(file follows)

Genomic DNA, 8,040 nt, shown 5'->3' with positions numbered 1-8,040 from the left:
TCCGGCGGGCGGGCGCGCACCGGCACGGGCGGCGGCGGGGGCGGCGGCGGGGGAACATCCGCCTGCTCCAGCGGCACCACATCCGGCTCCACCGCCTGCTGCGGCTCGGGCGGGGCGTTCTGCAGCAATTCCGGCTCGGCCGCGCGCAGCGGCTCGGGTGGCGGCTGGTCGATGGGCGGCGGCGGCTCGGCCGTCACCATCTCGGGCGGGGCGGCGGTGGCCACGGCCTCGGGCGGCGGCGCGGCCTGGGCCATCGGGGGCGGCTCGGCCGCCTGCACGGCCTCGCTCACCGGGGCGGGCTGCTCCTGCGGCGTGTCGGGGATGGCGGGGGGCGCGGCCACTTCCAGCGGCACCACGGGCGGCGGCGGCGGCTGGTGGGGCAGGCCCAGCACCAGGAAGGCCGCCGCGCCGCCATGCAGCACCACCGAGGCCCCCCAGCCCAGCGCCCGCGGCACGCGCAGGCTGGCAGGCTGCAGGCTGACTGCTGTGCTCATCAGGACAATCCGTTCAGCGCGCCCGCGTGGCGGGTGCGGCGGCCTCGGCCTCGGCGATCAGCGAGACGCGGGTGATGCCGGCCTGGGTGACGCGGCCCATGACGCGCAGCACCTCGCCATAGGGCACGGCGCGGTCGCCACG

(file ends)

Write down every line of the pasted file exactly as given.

Genomic DNA, 8,040 nt, shown 5'->3' with positions numbered 1-8,040 from the left:
TCCGGCGGGCGGGCGCGCACCGGCACGGGCGGCGGCGGGGGCGGCGGCGGGGGAACATCCGCCTGCTCCAGCGGCACCACATCCGGCTCCACCGCCTGCTGCGGCTCGGGCGGGGCGTTCTGCAGCAATTCCGGCTCGGCCGCGCGCAGCGGCTCGGGTGGCGGCTGGTCGATGGGCGGCGGCGGCTCGGCCGTCACCATCTCGGGCGGGGCGGCGGTGGCCACGGCCTCGGGCGGCGGCGCGGCCTGGGCCATCGGGGGCGGCTCGGCCGCCTGCACGGCCTCGCTCACCGGGGCGGGCTGCTCCTGCGGCGTGTCGGGGATGGCGGGGGGCGCGGCCACTTCCAGCGGCACCACGGGCGGCGGCGGCGGCTGGTGGGGCAGGCCCAGCACCAGGAAGGCCGCCGCGCCGCCATGCAGCACCACCGAGGCCCCCCAGCCCAGCGCCCGCGGCACGCGCAGGCTGGCAGGCTGCAGGCTGACTGCTGTGCTCATCAGGACAATCCGTTCAGCGCGCCCGCGTGGCGGGTGCGGCGGCCTCGGCCTCGGCGATCAGCGAGACGCGGGTGATGCCGGCCTGGGTGACGCGGCCCATGACGCGCAGCACCTCGCCATAGGGCACGGCGCGGTCGCCACG